[0037] Fig. 7 illustrates an example process for switching between access points within an access network. While, for purposes of simplicity of explanation, the methodology is shown and described as a series or number of acts, it is to be understood and appreciated that the processes described herein are not limited by the order of acts, as some acts may occur in different orders and/or concurrently with other acts from that shown and described herein. For example, those skilled in the art will understand and appreciate that a methodology could alternatively be represented as a series of interrelated states or events, such as in a state diagram. Moreover, not all illustrated acts may be required to implement a methodology in accordance with the subject methodologies disclosed herein.
[0038] Proceeding to 710, an access terminal (AT) receives data regarding a
potential switchover between access points. This data can originate from the AP (e.g., anchor AP) or from some other point in an access network (AN) such as from a supervisory node. At 720, one or more access points are determined for the forward link (FL) and the reverse link (RL) serving sectors. As noted above, these links FL and RL can be served from the same access point or be served in a disjoint manner from separate access points after a switchover. At 730, load balancing considerations are determined between access points. Thus, in addition to signal quality considerations, considerations of an access points actual communications load can be determined before switching to a particular node. At 740, based on signal quality, load balancing, or other considerations, a switchover is performed between the AT and to one or more APs. As noted above, indications of such switching can be provided via assignment messages. Thus, the AT can determine which sector is the serving sector for either the forward link or the reverse link be determining which sector sent the last assignment message. At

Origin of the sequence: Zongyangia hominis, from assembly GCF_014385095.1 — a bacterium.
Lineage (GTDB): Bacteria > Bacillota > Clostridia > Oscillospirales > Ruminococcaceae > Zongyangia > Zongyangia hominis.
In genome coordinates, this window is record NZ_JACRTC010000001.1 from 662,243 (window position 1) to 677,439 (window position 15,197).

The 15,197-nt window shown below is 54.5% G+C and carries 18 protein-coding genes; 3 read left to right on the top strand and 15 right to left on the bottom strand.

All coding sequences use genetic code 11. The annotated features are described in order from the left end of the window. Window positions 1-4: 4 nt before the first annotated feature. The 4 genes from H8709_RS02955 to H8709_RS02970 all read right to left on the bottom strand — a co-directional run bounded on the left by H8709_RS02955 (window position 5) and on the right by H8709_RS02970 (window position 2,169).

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750, communications are then commenced between the AT and the AP "after the respective handoff between communications sectors.
[0039] Fig. 8 is an illustration of a user device 800 that is employed in a
wireless communication environment, in accordance with one or more aspects set forth herein. User device 800 comprises a receiver 802 that receives a signal from, for instance, a receive antenna (not shown), and performs typical actions thereon (e.g., filters, amplifies, down converts, etc.) the received signal and digitizes the conditioned signal to obtain samples. Receiver 802 can be a non-linear receiver. A demodulator 804 can demodulate and provide received pilot symbols to a processor 806 for channel estimation. Processor 806 can be a processor dedicated to analyzing information 1 received by receiver 802 and/or generating information for transmission by a transmitter 816, a processor that controls one or more components of user device 800, and/or a processor that both analyzes information received by receiver 802, generates information for transmission by transmitter 816, and controls one or more components of user device 800.
[0040] User device 800 can additionally comprise memory 808 that is